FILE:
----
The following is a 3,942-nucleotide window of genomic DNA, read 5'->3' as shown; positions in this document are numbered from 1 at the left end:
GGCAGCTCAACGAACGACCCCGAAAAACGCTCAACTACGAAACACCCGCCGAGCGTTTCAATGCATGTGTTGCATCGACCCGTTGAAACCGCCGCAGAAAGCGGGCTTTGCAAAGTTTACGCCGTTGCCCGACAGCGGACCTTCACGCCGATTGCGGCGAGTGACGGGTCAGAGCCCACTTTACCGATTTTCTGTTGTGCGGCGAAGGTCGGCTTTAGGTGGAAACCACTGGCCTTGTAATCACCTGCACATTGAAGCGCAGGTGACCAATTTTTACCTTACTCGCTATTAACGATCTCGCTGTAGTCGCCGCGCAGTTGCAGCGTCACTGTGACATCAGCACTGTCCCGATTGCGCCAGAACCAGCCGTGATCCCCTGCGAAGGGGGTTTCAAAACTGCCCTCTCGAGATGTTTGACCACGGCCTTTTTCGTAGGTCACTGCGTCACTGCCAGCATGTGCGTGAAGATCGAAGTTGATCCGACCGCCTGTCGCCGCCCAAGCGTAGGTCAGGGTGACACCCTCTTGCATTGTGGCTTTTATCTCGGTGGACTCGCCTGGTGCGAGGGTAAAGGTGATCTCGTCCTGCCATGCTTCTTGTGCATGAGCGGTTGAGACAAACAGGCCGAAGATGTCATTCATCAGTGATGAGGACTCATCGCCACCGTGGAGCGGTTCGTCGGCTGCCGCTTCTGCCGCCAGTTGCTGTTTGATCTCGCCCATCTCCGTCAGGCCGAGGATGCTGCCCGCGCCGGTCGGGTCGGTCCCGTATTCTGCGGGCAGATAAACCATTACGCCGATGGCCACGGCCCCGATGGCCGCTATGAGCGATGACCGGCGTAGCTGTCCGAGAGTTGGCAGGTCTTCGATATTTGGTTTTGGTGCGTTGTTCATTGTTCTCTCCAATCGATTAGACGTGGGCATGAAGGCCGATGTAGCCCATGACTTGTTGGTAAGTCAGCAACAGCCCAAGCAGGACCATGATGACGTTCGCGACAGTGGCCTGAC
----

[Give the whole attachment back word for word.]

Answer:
The following is a 3,942-nucleotide window of genomic DNA, read 5'->3' as shown; positions in this document are numbered from 1 at the left end:
GGCAGCTCAACGAACGACCCCGAAAAACGCTCAACTACGAAACACCCGCCGAGCGTTTCAATGCATGTGTTGCATCGACCCGTTGAAACCGCCGCAGAAAGCGGGCTTTGCAAAGTTTACGCCGTTGCCCGACAGCGGACCTTCACGCCGATTGCGGCGAGTGACGGGTCAGAGCCCACTTTACCGATTTTCTGTTGTGCGGCGAAGGTCGGCTTTAGGTGGAAACCACTGGCCTTGTAATCACCTGCACATTGAAGCGCAGGTGACCAATTTTTACCTTACTCGCTATTAACGATCTCGCTGTAGTCGCCGCGCAGTTGCAGCGTCACTGTGACATCAGCACTGTCCCGATTGCGCCAGAACCAGCCGTGATCCCCTGCGAAGGGGGTTTCAAAACTGCCCTCTCGAGATGTTTGACCACGGCCTTTTTCGTAGGTCACTGCGTCACTGCCAGCATGTGCGTGAAGATCGAAGTTGATCCGACCGCCTGTCGCCGCCCAAGCGTAGGTCAGGGTGACACCCTCTTGCATTGTGGCTTTTATCTCGGTGGACTCGCCTGGTGCGAGGGTAAAGGTGATCTCGTCCTGCCATGCTTCTTGTGCATGAGCGGTTGAGACAAACAGGCCGAAGATGTCATTCATCAGTGATGAGGACTCATCGCCACCGTGGAGCGGTTCGTCGGCTGCCGCTTCTGCCGCCAGTTGCTGTTTGATCTCGCCCATCTCCGTCAGGCCGAGGATGCTGCCCGCGCCGGTCGGGTCGGTCCCGTATTCTGCGGGCAGATAAACCATTACGCCGATGGCCACGGCCCCGATGGCCGCTATGAGCGATGACCGGCGTAGCTGTCCGAGAGTTGGCAGGTCTTCGATATTTGGTTTTGGTGCGTTGTTCATTGTTCTCTCCAATCGATTAGACGTGGGCATGAAGGCCGATGTAGCCCATGACTTGTTGGTAAGTCAGCAACAGCCCAAGCAGGACCATGATGACGTTCGCGACAGTGGCCTGAC